Extending diseasystore

This vignette gives you the knowledge you need to create your own diseasystore.

The diseasy data model

To begin, we go through the data model used within the diseasystores. It is this data model that enables the automatic coupling of features and powers the package.

A bitemporal data model

The data created by diseasystores are so-called “bitemporal” data. This means we have two temporal dimensions. One representing the validity of the record, and one representing the availability of the record.

valid_from and valid_until

The validity dimension indicates when a given data point is “valid”, e.g. a hospitalisation is valid between admission and discharge date. This temporal dimension should be familiar to you is simply “regular” time.

We encode the validity information into the columns valid_from and valid_until such that a record is valid for any time t which satisfies valid_from <= t < valid_until. For many features, the validity is a single day (such as a test result) and the valid_until column will be the day after valid_from.

By convention, we place these column as the last columns of the table1.

from_ts and until_ts

diseasystore uses {SCDB} in the background to store the computed features. SCDB implements the second temporal dimension which indicates when a record was present in the data. This information is encoded in the columns from_ts and until_ts. Normally, you don’t see these columns when working with diseasystore since they are masked by SCDB. However, if you inspect the tables created in the database by diseasystore, you will find they are present. For our purposes, it is sufficient to know that these column gives a time-versioned data base where we can extract previous versions through the slice_ts argument. By supplying any time τ as slice_ts, we get the data as they were available on that date. This allows us to build continuous integration of our features while preserving previously computed features.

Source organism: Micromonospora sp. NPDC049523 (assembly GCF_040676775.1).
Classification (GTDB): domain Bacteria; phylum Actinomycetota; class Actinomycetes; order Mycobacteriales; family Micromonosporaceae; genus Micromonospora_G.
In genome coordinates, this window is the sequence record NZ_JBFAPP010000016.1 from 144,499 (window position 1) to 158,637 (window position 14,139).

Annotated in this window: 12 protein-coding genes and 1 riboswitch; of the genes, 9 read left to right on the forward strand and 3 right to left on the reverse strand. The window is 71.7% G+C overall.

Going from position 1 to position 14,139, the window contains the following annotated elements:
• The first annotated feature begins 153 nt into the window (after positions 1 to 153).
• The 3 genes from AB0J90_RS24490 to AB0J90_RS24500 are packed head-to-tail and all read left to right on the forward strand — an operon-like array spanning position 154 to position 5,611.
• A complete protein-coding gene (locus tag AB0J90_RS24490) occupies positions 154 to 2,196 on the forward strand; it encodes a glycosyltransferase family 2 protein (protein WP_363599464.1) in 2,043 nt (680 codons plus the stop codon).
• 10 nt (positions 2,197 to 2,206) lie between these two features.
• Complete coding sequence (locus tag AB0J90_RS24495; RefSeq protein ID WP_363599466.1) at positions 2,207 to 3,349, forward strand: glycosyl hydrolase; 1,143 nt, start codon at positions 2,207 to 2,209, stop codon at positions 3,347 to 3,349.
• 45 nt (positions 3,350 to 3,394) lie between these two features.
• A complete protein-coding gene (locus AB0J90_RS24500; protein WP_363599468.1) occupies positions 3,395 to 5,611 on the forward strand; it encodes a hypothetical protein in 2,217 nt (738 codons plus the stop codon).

Automatic data-coupling

A primary feature of diseasystore is its ability to automatically couple and aggregate features. This coupling requires common “key_*” columns between the features. Any feature in a diseasystore therefore must have at least one “key_*” column. By convention, we place these column as the first columns of the table.


Finally, we come to the main data of the diseasystore, namely the features. First, a reminder that “feature” here comes from machine learning and is any individual piece of information.

We subdivide features into two categories: “observables” and “stratifications”. On most levels, these are indistinguishable, but their purposes differ and hence we need to handle them individually.


In diseasystore any feature whose name either starts with “n_” or ends with “_temperature” are treated as “observables”. From a modelling perspective, these observables are typically the metrics you want to model or take as inputs to inform your model.


Conversely, any other feature is a “stratification” feature. These features are the variables used to subdivide your analysis to match the structure of your model (hence why they are called stratification features).

A prominent example for most disease models would be a stratification feature like “age_group”, since most diseases show a strong dependency on the age of the affected individuals.

Naming convention

While there is no formal requirement for the naming of the observables or stratifications, it is considered best practice to use the same names as other diseasystores for features where possible2. This simplifies the process of adapting analyses and disease models to new diseasystores.

Creating FeatureHandlers

To facilitate the automatic coupling and aggregation of features, we use the ?FeatureHandler class. Each feature3 in the diseasystore has an associated FeatureHandler which implements the computation, retrieval and aggregation of the feature.

Computing features

The FeatureHandler defines a compute function which must be on the form:

compute = function(start_date, end_date, slice_ts, source_conn)

The arguments start_date and end_date indicates the period for which features should be computed. The diseasystores are dynamically expanded, so feature computation is often restricted to limited time intervals as indicated by start_date and end_date.

As mentioned above slice_ts specifies what date the should be computed for. E.g. if slice_ts is the current date, the current features should be computed. Conversely, if slice_ts is some past date, features corresponding to this date should be computed.

Lastly, the source_conn is a flexible argument passed to the FeatureHandler indicating where the source data needed to compute the features is stored (e.g. a database connection or directory).